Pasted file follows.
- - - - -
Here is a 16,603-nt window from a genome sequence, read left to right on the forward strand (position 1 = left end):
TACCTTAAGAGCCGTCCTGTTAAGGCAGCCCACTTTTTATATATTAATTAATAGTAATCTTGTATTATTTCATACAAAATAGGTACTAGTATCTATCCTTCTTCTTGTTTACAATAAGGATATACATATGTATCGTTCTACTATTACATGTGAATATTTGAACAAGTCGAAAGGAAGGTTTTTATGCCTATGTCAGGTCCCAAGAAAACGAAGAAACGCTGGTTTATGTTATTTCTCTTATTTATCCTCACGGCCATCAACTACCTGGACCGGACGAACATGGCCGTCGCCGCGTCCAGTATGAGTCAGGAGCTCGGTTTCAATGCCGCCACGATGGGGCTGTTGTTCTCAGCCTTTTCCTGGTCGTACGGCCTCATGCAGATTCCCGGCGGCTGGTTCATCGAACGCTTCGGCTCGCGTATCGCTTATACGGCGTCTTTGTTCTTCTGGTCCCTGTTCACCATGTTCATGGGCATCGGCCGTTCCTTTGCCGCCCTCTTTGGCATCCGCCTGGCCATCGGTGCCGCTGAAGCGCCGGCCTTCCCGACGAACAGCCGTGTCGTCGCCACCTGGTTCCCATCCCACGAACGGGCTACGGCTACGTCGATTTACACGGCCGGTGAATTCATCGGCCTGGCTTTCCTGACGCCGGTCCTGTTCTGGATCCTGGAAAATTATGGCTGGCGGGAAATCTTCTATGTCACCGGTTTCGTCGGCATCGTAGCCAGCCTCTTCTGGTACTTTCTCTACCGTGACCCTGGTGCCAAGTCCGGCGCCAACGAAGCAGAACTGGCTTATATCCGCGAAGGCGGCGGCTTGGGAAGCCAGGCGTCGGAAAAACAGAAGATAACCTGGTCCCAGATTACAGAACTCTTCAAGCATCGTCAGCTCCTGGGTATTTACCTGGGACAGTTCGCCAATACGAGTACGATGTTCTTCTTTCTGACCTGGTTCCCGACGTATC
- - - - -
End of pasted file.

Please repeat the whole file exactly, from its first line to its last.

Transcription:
Here is a 16,603-nt window from a genome sequence, read left to right on the forward strand (position 1 = left end):
TACCTTAAGAGCCGTCCTGTTAAGGCAGCCCACTTTTTATATATTAATTAATAGTAATCTTGTATTATTTCATACAAAATAGGTACTAGTATCTATCCTTCTTCTTGTTTACAATAAGGATATACATATGTATCGTTCTACTATTACATGTGAATATTTGAACAAGTCGAAAGGAAGGTTTTTATGCCTATGTCAGGTCCCAAGAAAACGAAGAAACGCTGGTTTATGTTATTTCTCTTATTTATCCTCACGGCCATCAACTACCTGGACCGGACGAACATGGCCGTCGCCGCGTCCAGTATGAGTCAGGAGCTCGGTTTCAATGCCGCCACGATGGGGCTGTTGTTCTCAGCCTTTTCCTGGTCGTACGGCCTCATGCAGATTCCCGGCGGCTGGTTCATCGAACGCTTCGGCTCGCGTATCGCTTATACGGCGTCTTTGTTCTTCTGGTCCCTGTTCACCATGTTCATGGGCATCGGCCGTTCCTTTGCCGCCCTCTTTGGCATCCGCCTGGCCATCGGTGCCGCTGAAGCGCCGGCCTTCCCGACGAACAGCCGTGTCGTCGCCACCTGGTTCCCATCCCACGAACGGGCTACGGCTACGTCGATTTACACGGCCGGTGAATTCATCGGCCTGGCTTTCCTGACGCCGGTCCTGTTCTGGATCCTGGAAAATTATGGCTGGCGGGAAATCTTCTATGTCACCGGTTTCGTCGGCATCGTAGCCAGCCTCTTCTGGTACTTTCTCTACCGTGACCCTGGTGCCAAGTCCGGCGCCAACGAAGCAGAACTGGCTTATATCCGCGAAGGCGGCGGCTTGGGAAGCCAGGCGTCGGAAAAACAGAAGATAACCTGGTCCCAGATTACAGAACTCTTCAAGCATCGTCAGCTCCTGGGTATTTACCTGGGACAGTTCGCCAATACGAGTACGATGTTCTTCTTTCTGACCTGGTTCCCGACGTATC